Human Rights Agenda for Canada 2017
Amnesty International calls on Trudeau to ensure #Canada2017 is a ‘year for human rights’
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A Year to Get it Right: Amnesty International's 2017 Human Rights Agenda for Canada
Amnesty International is pressing Prime Minister Justin Trudeau to take decisive action on human rights at home and on the world stage during 2017, the 150th year of Canadian Confederation. Significantly, 2017 is also the 35th anniversary of the Canadian Charter of Rights and Freedoms and the 40th anniversary of the Canadian Human Rights Act. The call comes as the organization releases its annual Human Rights Agenda for Canada, pressing the federal government to build on progress seen in 2016 while addressing ongoing serious human rights shortcomings, particularly the failure to uphold the rights of First Nations, Métis and Inuit peoples who continue to suffer serious human rights violations in the shadow of Canada's colonial legacy.
“In 2017, many Canadians will be celebrating the 150th anniversary of Confederation. It is important that this also be a moment of honesty about the fact that Canada was founded on the back of cruel and deliberate human rights violations against First Nations, Inuit and Métis peoples and that such violations have continued throughout Canadian history,” said Alex Neve, Secretary General of Amnesty International Canada’s English Branch. “More than that, 2017 must be a turning point marked by a sincere commitment and profound action by governments, institutions and Canadian society more broadly to ensure that such violations will at long last be brought to an end and justice done for those who have born the burden of this terrible history.”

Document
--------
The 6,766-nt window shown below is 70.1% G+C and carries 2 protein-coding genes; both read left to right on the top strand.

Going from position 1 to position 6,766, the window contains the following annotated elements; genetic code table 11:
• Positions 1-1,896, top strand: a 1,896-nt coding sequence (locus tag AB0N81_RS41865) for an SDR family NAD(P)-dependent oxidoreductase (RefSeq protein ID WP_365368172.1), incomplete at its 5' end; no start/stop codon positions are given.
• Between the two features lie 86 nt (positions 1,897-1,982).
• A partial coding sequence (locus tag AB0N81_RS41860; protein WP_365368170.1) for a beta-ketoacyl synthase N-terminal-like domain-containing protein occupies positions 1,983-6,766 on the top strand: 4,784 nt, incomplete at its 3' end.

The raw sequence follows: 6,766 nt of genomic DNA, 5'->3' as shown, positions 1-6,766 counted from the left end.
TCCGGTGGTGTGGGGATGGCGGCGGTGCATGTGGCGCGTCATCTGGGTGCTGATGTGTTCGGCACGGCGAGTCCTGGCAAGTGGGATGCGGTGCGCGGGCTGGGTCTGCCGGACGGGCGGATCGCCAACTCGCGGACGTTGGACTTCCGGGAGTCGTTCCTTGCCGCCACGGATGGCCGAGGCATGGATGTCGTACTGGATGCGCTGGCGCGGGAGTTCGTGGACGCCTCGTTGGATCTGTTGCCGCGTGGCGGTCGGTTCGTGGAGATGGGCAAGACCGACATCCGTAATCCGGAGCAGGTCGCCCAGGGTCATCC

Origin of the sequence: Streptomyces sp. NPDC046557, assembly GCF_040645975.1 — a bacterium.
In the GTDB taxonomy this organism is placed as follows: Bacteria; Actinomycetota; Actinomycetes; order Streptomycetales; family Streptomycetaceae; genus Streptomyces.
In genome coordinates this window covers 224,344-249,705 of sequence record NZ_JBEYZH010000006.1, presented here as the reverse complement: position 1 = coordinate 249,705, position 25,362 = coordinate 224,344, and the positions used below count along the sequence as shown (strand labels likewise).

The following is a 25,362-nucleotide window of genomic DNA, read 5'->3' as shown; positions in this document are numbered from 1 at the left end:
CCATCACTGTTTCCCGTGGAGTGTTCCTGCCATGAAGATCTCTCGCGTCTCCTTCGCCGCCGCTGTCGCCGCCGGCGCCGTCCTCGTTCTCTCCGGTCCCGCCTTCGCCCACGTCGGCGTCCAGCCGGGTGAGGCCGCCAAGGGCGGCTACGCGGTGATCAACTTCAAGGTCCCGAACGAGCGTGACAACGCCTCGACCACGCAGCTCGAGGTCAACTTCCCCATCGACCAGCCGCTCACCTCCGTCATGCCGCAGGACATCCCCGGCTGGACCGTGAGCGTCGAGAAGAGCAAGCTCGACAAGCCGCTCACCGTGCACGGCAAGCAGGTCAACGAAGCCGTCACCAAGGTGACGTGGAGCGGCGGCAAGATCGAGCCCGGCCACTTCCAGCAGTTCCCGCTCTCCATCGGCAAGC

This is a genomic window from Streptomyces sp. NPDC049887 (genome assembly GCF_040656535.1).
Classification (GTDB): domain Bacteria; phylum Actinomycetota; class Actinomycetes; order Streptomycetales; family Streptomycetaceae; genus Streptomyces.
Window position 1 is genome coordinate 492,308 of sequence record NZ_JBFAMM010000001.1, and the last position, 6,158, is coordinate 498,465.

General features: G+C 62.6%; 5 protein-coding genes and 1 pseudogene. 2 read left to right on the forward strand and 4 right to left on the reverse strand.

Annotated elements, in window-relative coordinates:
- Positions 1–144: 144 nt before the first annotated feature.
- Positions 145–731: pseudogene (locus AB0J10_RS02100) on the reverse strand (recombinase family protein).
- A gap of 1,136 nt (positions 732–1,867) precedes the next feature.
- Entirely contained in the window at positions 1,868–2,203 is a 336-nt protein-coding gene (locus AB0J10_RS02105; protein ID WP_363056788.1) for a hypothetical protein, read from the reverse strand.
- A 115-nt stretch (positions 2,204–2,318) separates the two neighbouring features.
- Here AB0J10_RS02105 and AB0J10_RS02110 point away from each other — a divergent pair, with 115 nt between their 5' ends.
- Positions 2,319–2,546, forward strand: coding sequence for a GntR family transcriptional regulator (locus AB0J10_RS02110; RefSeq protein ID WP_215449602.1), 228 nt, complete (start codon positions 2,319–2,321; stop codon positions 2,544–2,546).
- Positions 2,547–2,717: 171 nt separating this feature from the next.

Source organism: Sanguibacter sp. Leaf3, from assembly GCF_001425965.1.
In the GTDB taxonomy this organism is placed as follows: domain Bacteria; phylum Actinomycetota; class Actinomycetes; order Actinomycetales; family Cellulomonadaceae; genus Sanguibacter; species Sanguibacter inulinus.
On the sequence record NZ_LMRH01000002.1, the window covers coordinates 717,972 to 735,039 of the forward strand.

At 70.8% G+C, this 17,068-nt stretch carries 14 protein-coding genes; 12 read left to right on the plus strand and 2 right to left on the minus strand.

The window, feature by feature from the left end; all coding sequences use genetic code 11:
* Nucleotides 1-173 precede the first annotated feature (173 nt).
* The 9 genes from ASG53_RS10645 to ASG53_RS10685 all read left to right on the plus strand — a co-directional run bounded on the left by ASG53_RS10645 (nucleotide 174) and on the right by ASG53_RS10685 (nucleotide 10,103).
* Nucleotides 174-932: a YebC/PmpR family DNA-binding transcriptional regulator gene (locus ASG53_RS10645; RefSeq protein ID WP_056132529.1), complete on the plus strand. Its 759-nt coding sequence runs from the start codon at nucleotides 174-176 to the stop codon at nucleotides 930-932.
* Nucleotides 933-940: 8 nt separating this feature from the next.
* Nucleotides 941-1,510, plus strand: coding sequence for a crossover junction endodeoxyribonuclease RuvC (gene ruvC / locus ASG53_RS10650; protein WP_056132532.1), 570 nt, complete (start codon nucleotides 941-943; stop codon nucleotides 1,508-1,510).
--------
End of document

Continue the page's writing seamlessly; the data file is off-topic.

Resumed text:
Amnesty International’s 2017 Human Rights Agenda for Canada, A Year to Get It Right,provides 35 recommendations for urgently-needed action in the coming year. The agenda builds on an end-of-year assessment of the Trudeau governments’ human rights record in 2016 which found that, despite welcome commitments and a clear shift in tone from the government, there was unsatisfactory progress on more than half of the top human rights priorities submitted by Amnesty International the year before. Of particular concern is the wide gap between rhetoric and reality when it comes to the Trudeau government’s commitments to the human rights of Indigenous peoples.
Among the recommendations in Amnesty's 2017 agenda are calls to halt construction of the Site C dam in northeastern British Columbia and to incorporate the vital principle of Free, Prior and Informed Consent into Canadian law and practice when taking decisions about natural resource development projects. Canada must also begin implementation of the UN Declaration on the Rights of Indigenous Peoples and take proactive action, even as the National Inquiry into Missing and Murdered Women and Girls progresses, to address known shortcomings which imperil the safety and rights of First Nations, Métis and Inuit women and girls across the country.